Allison Parker - First Assistant District Attorney - Something drug her into the mess from within minutes of when Sarah called. Her comments were in the paper at the start of the raid. She's so involved that she has decided evidently she has to distance herself now. An ADA's immunity flies out the window when they act in a capacity that is NOT a part of their job. Investigations, PR, possibly advising LE to overlook certain crime reports (Sarah's life threatened?)... do not fit well when opponents throw the Bar's Rules of Conduct in the mix (Nifonged!).

State AG - Most powerful office in the state IMO. Like a DA, he can control who faces state charges and who skates by freely. The office spokesperson tells us they've been there from the start.

Texas Rangers - They take orders and follow them. They also like to follow those orders at times! Players led by others.

CPS - I still believe they were selected because they could take the fall. That department has more room to make errors. The fact that they protect children means ALL have to give them room for error. That crowd there would be excited about being the make-believe leaders in the crusade.

Judge Walthers - I find it terribly hard to attribute ALL she has done to just doing her job. I know she should not be a judge, IMO.

Who knows who the leader[s] are? I'd guess Parker knows and that Hilderbran is a great friend of that person or persons. Prolly others also, especially Abbot and maybe Perry

Maybe it would be good to look into Hilderbran's campaign finances or who else in office has drug him up through the ranks, kept him in office maybe.

There has to be a motive for all that has been done so boldly. Is there a local religious leader that carries this much influence?

It looks to be a tough course to take away land belonging to a church just because there might have been crimes committed on that property by one or more of it's members, but the governing committees seemed to think it was an idea to toss in for consideration.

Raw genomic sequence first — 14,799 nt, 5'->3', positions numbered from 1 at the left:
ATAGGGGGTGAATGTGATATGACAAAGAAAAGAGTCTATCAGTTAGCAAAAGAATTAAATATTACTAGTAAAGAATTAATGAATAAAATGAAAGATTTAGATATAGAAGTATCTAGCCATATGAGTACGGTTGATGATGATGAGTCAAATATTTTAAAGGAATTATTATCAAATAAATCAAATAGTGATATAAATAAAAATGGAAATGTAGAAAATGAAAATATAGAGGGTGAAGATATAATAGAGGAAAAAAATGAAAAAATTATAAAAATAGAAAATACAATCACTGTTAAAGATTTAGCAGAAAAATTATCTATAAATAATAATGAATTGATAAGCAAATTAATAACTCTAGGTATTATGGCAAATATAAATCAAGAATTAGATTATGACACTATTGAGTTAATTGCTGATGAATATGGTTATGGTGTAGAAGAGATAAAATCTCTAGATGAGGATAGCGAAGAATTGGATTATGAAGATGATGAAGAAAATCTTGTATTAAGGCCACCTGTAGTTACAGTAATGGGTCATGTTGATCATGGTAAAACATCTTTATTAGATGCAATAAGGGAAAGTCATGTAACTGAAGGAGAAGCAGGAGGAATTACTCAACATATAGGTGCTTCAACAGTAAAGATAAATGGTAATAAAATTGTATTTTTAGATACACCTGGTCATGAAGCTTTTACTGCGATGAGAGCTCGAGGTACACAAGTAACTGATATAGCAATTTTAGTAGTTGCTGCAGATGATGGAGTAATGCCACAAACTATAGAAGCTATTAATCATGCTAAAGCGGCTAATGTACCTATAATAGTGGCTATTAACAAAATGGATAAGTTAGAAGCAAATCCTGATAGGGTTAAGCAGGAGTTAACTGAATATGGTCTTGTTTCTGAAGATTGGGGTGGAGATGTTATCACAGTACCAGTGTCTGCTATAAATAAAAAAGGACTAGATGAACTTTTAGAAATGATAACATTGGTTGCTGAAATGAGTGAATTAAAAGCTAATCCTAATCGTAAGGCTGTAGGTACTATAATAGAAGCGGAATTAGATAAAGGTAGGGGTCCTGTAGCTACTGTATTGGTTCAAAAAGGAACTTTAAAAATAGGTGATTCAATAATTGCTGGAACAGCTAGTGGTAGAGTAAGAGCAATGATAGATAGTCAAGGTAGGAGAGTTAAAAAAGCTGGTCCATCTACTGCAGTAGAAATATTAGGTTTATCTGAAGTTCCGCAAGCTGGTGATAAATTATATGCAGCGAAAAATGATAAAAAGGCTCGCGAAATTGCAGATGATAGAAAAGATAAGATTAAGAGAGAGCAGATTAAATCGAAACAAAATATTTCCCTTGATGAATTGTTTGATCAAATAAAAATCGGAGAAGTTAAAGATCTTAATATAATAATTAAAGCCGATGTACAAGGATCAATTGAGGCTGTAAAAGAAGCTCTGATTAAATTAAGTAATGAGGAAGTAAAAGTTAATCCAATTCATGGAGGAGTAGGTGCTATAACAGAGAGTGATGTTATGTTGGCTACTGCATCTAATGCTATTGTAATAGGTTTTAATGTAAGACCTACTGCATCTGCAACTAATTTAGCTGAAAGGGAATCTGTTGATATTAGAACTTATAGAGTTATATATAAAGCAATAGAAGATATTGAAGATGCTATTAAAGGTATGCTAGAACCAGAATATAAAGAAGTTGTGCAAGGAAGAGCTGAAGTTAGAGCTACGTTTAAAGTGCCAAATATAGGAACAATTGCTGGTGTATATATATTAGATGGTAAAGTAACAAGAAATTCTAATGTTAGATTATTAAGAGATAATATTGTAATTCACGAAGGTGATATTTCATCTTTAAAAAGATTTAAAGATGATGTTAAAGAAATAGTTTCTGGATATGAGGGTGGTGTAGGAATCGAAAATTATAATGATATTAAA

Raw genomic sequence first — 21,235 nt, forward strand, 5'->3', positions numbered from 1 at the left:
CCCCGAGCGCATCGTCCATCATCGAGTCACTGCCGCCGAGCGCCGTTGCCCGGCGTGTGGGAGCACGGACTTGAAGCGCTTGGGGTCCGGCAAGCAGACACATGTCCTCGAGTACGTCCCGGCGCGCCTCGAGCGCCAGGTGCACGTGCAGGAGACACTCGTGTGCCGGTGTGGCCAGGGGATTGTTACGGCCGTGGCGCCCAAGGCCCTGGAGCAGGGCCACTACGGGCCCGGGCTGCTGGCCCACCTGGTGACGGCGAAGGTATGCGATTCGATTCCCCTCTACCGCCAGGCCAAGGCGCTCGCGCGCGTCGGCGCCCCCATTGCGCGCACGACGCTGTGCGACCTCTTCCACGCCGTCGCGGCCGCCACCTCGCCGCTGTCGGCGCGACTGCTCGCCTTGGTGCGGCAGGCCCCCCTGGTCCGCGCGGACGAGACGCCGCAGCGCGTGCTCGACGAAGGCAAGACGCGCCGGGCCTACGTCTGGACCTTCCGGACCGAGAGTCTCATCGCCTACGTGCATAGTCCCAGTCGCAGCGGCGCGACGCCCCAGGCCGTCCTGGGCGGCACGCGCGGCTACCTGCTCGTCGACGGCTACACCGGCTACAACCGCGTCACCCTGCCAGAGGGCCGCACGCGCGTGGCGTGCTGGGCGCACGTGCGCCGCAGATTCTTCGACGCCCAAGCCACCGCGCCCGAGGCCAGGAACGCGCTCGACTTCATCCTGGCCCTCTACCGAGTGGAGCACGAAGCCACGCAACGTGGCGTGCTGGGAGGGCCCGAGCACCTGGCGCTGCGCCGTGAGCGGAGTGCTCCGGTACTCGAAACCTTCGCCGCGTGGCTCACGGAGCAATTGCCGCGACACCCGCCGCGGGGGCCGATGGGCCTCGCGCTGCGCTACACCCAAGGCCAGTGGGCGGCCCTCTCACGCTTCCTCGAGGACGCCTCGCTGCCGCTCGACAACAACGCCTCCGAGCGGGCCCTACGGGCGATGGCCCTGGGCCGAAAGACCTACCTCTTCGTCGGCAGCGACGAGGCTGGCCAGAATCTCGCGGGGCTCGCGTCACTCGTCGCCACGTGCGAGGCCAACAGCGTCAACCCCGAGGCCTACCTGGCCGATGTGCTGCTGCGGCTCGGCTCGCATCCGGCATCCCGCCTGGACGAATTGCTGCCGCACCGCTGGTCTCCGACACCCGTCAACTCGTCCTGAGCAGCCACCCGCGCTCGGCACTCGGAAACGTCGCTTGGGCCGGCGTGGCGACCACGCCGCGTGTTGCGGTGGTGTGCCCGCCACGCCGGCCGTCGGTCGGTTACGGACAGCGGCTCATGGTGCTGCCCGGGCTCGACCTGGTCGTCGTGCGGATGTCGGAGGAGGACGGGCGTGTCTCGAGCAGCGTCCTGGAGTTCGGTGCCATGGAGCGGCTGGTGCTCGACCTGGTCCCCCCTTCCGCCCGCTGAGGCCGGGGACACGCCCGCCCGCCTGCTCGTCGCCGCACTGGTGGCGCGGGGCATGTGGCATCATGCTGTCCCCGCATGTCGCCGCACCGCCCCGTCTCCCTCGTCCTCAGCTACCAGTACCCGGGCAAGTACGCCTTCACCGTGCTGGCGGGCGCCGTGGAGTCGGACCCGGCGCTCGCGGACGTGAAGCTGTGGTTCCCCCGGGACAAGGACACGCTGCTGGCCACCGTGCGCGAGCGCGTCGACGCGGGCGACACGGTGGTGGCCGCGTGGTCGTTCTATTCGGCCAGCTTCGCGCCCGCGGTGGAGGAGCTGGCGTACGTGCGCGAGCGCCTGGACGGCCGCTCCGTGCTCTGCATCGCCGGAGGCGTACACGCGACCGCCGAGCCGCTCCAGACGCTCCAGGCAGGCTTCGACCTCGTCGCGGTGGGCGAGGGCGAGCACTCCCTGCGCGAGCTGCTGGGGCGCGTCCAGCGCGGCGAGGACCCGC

I wish I knew more about the area, how the politics worked there. Something ain't kosher there in that West Texas Nation!

As for the state chippin' in to pay for the county cost, I'd feel safe betting that the county will get it back some how, even if it was put on a state ballot and they lost.

Anonymous said...

Either I mistook the poll question, or lots of other folks did.

I thought the purpose of the poll was that the county was seeking the State to pay it's expenses, and Grits was asking if that should happen or not. In other words, should the State pick up the entire tab, or should the county be responsible for its own expenses?

I answered the poll as "No, the State shouldn't be required to pay the county's tab".

The State should pay the State's tab. The county should pay the county's tab. Whatever those amounts tally up to be.

kbp said...

Today's hearing,
for Louisa Bradshaw Jessop, the 22 YO that just gave birth before being declared an adult:
"Louisa Jessop broke down... said the state had changed her status from disputed minor to adult "about the second" her baby was born.
...The hearing will resume Tuesday before 51st District Court Judge Barbara Walthers, who approved the raid in April.
Walthers acknowledged that the appellate court's decision was looming in the background of the case and said she had been criticized for not allowing enough evidence to be let in during a custody hearing in April.
"We're going to have a full-blown adversarial hearing," she said, "and if it takes two to three days, we're going to do it.""

Pinkycatcher said...